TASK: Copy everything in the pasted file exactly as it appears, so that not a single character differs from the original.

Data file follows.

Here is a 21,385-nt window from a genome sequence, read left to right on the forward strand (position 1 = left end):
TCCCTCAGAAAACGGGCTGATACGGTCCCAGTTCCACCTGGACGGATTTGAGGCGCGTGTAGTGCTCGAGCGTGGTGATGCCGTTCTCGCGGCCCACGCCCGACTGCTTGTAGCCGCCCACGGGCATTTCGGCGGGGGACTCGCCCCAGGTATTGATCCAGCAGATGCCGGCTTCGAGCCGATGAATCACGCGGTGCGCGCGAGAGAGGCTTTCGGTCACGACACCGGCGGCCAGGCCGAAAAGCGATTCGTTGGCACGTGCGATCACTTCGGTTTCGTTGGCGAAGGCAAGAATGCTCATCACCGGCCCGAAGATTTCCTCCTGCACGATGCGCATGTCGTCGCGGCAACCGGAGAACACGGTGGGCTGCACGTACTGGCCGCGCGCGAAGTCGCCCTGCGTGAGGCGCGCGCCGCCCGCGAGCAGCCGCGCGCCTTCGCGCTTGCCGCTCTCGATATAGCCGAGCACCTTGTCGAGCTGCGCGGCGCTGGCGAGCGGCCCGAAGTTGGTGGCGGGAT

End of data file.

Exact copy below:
Here is a 21,385-nt window from a genome sequence, read left to right on the forward strand (position 1 = left end):
TCCCTCAGAAAACGGGCTGATACGGTCCCAGTTCCACCTGGACGGATTTGAGGCGCGTGTAGTGCTCGAGCGTGGTGATGCCGTTCTCGCGGCCCACGCCCGACTGCTTGTAGCCGCCCACGGGCATTTCGGCGGGGGACTCGCCCCAGGTATTGATCCAGCAGATGCCGGCTTCGAGCCGATGAATCACGCGGTGCGCGCGAGAGAGGCTTTCGGTCACGACACCGGCGGCCAGGCCGAAAAGCGATTCGTTGGCACGTGCGATCACTTCGGTTTCGTTGGCGAAGGCAAGAATGCTCATCACCGGCCCGAAGATTTCCTCCTGCACGATGCGCATGTCGTCGCGGCAACCGGAGAACACGGTGGGCTGCACGTACTGGCCGCGCGCGAAGTCGCCCTGCGTGAGGCGCGCGCCGCCCGCGAGCAGCCGCGCGCCTTCGCGCTTGCCGCTCTCGATATAGCCGAGCACCTTGTCGAGCTGCGCGGCGCTGGCGAGCGGCCCGAAGTTGGTGGCGGGAT